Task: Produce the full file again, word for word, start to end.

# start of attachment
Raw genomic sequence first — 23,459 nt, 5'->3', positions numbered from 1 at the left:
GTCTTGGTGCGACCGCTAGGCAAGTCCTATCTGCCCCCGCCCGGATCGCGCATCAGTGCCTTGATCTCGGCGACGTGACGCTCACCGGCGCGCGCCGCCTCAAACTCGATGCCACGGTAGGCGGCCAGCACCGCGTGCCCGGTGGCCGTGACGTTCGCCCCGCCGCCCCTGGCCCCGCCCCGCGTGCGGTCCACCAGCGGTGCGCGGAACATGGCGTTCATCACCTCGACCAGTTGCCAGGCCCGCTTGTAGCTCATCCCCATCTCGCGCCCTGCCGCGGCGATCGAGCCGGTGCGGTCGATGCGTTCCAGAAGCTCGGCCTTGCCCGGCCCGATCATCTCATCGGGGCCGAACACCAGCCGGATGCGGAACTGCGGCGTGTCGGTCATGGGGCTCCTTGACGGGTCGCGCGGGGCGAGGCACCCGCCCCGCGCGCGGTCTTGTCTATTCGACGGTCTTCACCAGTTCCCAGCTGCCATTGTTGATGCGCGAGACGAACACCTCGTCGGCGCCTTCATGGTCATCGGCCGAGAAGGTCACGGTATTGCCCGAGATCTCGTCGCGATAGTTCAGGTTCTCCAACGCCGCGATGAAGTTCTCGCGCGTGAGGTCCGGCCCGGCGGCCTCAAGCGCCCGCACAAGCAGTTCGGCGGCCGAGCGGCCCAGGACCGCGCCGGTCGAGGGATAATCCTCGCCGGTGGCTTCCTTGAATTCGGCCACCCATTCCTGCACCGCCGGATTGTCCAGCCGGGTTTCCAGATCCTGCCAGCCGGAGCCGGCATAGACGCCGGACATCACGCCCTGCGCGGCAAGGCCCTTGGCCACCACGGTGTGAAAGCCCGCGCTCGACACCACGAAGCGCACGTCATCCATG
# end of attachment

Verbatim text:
Raw genomic sequence first — 23,459 nt, 5'->3', positions numbered from 1 at the left:
GTCTTGGTGCGACCGCTAGGCAAGTCCTATCTGCCCCCGCCCGGATCGCGCATCAGTGCCTTGATCTCGGCGACGTGACGCTCACCGGCGCGCGCCGCCTCAAACTCGATGCCACGGTAGGCGGCCAGCACCGCGTGCCCGGTGGCCGTGACGTTCGCCCCGCCGCCCCTGGCCCCGCCCCGCGTGCGGTCCACCAGCGGTGCGCGGAACATGGCGTTCATCACCTCGACCAGTTGCCAGGCCCGCTTGTAGCTCATCCCCATCTCGCGCCCTGCCGCGGCGATCGAGCCGGTGCGGTCGATGCGTTCCAGAAGCTCGGCCTTGCCCGGCCCGATCATCTCATCGGGGCCGAACACCAGCCGGATGCGGAACTGCGGCGTGTCGGTCATGGGGCTCCTTGACGGGTCGCGCGGGGCGAGGCACCCGCCCCGCGCGCGGTCTTGTCTATTCGACGGTCTTCACCAGTTCCCAGCTGCCATTGTTGATGCGCGAGACGAACACCTCGTCGGCGCCTTCATGGTCATCGGCCGAGAAGGTCACGGTATTGCCCGAGATCTCGTCGCGATAGTTCAGGTTCTCCAACGCCGCGATGAAGTTCTCGCGCGTGAGGTCCGGCCCGGCGGCCTCAAGCGCCCGCACAAGCAGTTCGGCGGCCGAGCGGCCCAGGACCGCGCCGGTCGAGGGATAATCCTCGCCGGTGGCTTCCTTGAATTCGGCCACCCATTCCTGCACCGCCGGATTGTCCAGCCGGGTTTCCAGATCCTGCCAGCCGGAGCCGGCATAGACGCCGGACATCACGCCCTGCGCGGCAAGGCCCTTGGCCACCACGGTGTGAAAGCCCGCGCTCGACACCACGAAGCGCACGTCATCCATG